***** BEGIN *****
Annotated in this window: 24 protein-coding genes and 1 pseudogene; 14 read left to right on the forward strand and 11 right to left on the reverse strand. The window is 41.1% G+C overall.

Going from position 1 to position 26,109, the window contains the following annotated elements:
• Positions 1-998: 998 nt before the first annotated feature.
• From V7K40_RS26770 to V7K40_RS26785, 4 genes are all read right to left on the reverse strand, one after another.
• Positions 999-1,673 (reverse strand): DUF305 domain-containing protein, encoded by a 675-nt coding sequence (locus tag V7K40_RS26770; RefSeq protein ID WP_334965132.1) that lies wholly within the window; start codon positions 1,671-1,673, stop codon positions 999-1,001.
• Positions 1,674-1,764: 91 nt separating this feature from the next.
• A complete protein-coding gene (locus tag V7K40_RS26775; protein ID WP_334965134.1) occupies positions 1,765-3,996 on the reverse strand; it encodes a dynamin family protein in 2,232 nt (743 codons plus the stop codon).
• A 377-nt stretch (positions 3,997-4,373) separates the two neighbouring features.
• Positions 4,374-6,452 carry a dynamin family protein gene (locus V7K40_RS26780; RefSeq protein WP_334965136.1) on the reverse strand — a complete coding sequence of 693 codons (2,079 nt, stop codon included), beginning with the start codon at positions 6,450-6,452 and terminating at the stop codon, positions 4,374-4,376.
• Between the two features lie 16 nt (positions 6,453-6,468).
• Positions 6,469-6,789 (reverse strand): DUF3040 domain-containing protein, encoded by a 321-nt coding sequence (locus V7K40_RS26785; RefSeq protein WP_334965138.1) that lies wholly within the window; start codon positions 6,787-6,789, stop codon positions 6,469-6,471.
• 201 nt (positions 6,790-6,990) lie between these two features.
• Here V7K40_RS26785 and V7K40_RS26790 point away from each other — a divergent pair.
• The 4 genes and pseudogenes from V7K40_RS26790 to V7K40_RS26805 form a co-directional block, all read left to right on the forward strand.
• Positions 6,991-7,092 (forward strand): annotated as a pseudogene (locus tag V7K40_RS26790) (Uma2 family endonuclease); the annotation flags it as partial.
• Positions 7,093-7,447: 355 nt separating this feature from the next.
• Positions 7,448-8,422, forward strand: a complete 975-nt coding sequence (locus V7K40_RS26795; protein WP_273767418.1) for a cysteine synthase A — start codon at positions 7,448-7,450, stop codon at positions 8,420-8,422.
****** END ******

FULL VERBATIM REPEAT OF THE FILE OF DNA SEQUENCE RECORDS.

Annotated in this window: 24 protein-coding genes and 1 pseudogene; 14 read left to right on the forward strand and 11 right to left on the reverse strand. The window is 41.1% G+C overall.

Going from position 1 to position 26,109, the window contains the following annotated elements:
• Positions 1-998: 998 nt before the first annotated feature.
• From V7K40_RS26770 to V7K40_RS26785, 4 genes are all read right to left on the reverse strand, one after another.
• Positions 999-1,673 (reverse strand): DUF305 domain-containing protein, encoded by a 675-nt coding sequence (locus tag V7K40_RS26770; RefSeq protein ID WP_334965132.1) that lies wholly within the window; start codon positions 1,671-1,673, stop codon positions 999-1,001.
• Positions 1,674-1,764: 91 nt separating this feature from the next.
• A complete protein-coding gene (locus tag V7K40_RS26775; protein ID WP_334965134.1) occupies positions 1,765-3,996 on the reverse strand; it encodes a dynamin family protein in 2,232 nt (743 codons plus the stop codon).
• A 377-nt stretch (positions 3,997-4,373) separates the two neighbouring features.
• Positions 4,374-6,452 carry a dynamin family protein gene (locus V7K40_RS26780; RefSeq protein WP_334965136.1) on the reverse strand — a complete coding sequence of 693 codons (2,079 nt, stop codon included), beginning with the start codon at positions 6,450-6,452 and terminating at the stop codon, positions 4,374-4,376.
• Between the two features lie 16 nt (positions 6,453-6,468).
• Positions 6,469-6,789 (reverse strand): DUF3040 domain-containing protein, encoded by a 321-nt coding sequence (locus V7K40_RS26785; RefSeq protein WP_334965138.1) that lies wholly within the window; start codon positions 6,787-6,789, stop codon positions 6,469-6,471.
• 201 nt (positions 6,790-6,990) lie between these two features.
• Here V7K40_RS26785 and V7K40_RS26790 point away from each other — a divergent pair.
• The 4 genes and pseudogenes from V7K40_RS26790 to V7K40_RS26805 form a co-directional block, all read left to right on the forward strand.
• Positions 6,991-7,092 (forward strand): annotated as a pseudogene (locus tag V7K40_RS26790) (Uma2 family endonuclease); the annotation flags it as partial.
• Positions 7,093-7,447: 355 nt separating this feature from the next.
• Positions 7,448-8,422, forward strand: a complete 975-nt coding sequence (locus V7K40_RS26795; protein WP_273767418.1) for a cysteine synthase A — start codon at positions 7,448-7,450, stop codon at positions 8,420-8,422.